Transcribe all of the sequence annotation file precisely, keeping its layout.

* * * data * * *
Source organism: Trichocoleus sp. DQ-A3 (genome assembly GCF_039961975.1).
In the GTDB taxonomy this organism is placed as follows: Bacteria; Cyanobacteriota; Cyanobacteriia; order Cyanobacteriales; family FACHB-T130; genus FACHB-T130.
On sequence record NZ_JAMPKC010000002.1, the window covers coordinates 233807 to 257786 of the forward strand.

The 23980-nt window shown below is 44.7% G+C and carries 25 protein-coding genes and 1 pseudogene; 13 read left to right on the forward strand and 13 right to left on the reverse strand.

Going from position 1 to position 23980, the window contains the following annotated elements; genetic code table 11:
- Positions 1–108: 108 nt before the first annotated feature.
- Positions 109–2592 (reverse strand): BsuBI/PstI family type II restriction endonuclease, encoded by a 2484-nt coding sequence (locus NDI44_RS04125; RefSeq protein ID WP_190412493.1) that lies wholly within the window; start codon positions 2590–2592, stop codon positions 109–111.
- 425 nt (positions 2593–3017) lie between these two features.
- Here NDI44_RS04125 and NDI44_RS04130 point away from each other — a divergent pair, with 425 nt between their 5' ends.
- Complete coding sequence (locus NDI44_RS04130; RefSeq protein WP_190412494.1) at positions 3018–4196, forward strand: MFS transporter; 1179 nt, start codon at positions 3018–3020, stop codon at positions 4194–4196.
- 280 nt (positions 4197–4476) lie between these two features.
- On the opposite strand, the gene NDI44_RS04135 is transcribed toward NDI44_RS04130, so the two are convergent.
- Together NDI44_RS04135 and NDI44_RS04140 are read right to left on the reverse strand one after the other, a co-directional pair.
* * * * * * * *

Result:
Source organism: Trichocoleus sp. DQ-A3 (genome assembly GCF_039961975.1).
In the GTDB taxonomy this organism is placed as follows: Bacteria; Cyanobacteriota; Cyanobacteriia; order Cyanobacteriales; family FACHB-T130; genus FACHB-T130.
On sequence record NZ_JAMPKC010000002.1, the window covers coordinates 233807 to 257786 of the forward strand.

The 23980-nt window shown below is 44.7% G+C and carries 25 protein-coding genes and 1 pseudogene; 13 read left to right on the forward strand and 13 right to left on the reverse strand.

Going from position 1 to position 23980, the window contains the following annotated elements; genetic code table 11:
- Positions 1–108: 108 nt before the first annotated feature.
- Positions 109–2592 (reverse strand): BsuBI/PstI family type II restriction endonuclease, encoded by a 2484-nt coding sequence (locus NDI44_RS04125; RefSeq protein ID WP_190412493.1) that lies wholly within the window; start codon positions 2590–2592, stop codon positions 109–111.
- 425 nt (positions 2593–3017) lie between these two features.
- Here NDI44_RS04125 and NDI44_RS04130 point away from each other — a divergent pair, with 425 nt between their 5' ends.
- Complete coding sequence (locus NDI44_RS04130; RefSeq protein WP_190412494.1) at positions 3018–4196, forward strand: MFS transporter; 1179 nt, start codon at positions 3018–3020, stop codon at positions 4194–4196.
- 280 nt (positions 4197–4476) lie between these two features.
- On the opposite strand, the gene NDI44_RS04135 is transcribed toward NDI44_RS04130, so the two are convergent.
- Together NDI44_RS04135 and NDI44_RS04140 are read right to left on the reverse strand one after the other, a co-directional pair.